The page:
The march is on across the American healthcare landscape to implement electronic health records that  also function as decision-support systems. These “advanced” electronic health records will both provide centralized records and assist providers in making care decisions such as implementing therapy and utilizing evidence-based practice on the individual patient level. And anyone that has had the opportunity to work with some of the systems out there knows that they can be pretty impressive, doing everything from risk stratification for embolic events to calculating weight-based drug dosages. While this technology continues to reshape the way medicine is practiced in the United States, it is worth making note of some interesting tactics that corporations are using with regards to risk-management. Because, inevitably, these systems are designed and used by regular people and mistakes will be made. And as often occurs in medicine, the first question will be where the liability for the mistake falls.

Health IT (HIT) companies basically use two principles that protect them when patient harm results from a failure of their IT systems. The first is the principle of the “learned intermediary,” which basically refers to healthcare providers who, because of their specialized training, are making individualized decisions based on risk/benefit profiles. As a Koppel et al (JAMA, 2005) explain,

HIT vendors thereby claim that, because they cannot practice medicine and are merely creating a software tool, clinicians are in much stronger positions to identify those errors resulting from faulty software or hardware.

The second risk-management principle that HIT companies use is  non-disclosure clauses, which basically state that healthcare providers are forbidden from sharing software faults with anyone but the vendor. While this may be a norm of the IT industry, it clearly goes against the principles of beneficence that healthcare providers ascribe to. For example, if a patient were to be harmed  due to  a faulty dosage calculator embedded in the software, not only is all liability shifted squarely onto the provider but the providers is not allowed to share that information with the medical community.

While these contractual provisions may seem like absolute nonsense to most healthcare providers, it is worth pausing and looking at it from the vendors point of view. Another study published by Koppel et al in JAMA (2005) looked at errors related to CPOE (computerize physician order entry) at a large academic medical center. Errors they identified fell into two major categories – human-machine interface flaws and information errors related to poor multi-system integration.  In English, the former boils down to poor functional design (think Windows Mobile) and the latter is a failure to make different systems work together (think roll-out of Vista).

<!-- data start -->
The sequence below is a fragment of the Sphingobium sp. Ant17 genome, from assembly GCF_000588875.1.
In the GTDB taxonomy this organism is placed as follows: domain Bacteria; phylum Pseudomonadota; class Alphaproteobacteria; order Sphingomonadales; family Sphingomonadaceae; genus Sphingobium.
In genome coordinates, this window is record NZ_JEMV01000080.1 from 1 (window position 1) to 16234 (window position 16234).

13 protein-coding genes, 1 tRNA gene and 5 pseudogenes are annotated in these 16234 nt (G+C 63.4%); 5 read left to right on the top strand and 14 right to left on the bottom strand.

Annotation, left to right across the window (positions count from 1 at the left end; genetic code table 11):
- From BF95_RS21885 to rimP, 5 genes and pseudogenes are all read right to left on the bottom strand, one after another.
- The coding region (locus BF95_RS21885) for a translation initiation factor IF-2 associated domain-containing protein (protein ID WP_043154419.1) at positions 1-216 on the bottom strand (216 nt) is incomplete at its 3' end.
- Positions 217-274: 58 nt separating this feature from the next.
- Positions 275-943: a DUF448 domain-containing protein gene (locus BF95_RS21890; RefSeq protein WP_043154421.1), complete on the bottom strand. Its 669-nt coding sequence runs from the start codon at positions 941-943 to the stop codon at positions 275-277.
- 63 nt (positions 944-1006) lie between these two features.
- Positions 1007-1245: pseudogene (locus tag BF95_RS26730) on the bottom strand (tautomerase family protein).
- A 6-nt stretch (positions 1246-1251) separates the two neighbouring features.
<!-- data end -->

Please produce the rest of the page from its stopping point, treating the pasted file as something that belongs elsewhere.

Errors resulting from entering orders on the wrong patient because of a poor display design, accidentally ordering a medication for tomorrow instead of today because of preset dose timings, and so on – these are errors that result from how we use it. No software company is liable for mistakes made while using their software, sort of along the lines of the “buyer beware” that underlies our whole economic system. Integration errors, such as incorrect drug dosages resulting from usage of a hospital’s pharmacy warehousing and purchasing databases instead of clinical guidelines, often result from the customization that occurs when rolling out these systems at a hospital or other venue.

That being said, its hard to see how absolving a HIT vendor from all liability for any error related to its software and then keeping that error a secret is consistent with basic ethical principles of healthcare. And the letter sent by Senator Chuck Grassley (R-Iowa) to Cerner Corporation, who own the popular Eclipsys system among other things, seeking information on these practices suggests that there may be some movement on the regulatory side to reshape the relationship of HIT vendors with the healthcare system in general. In the meantime, healthcare providers need to leverage our negotiating power with the several HIT vendors out there and push for change that both creates a more open system for managing the inevitable errors that will result from this technology while giving HIT vendors more incentive to protect patients from harm.

Also contributing: Iltifat Husain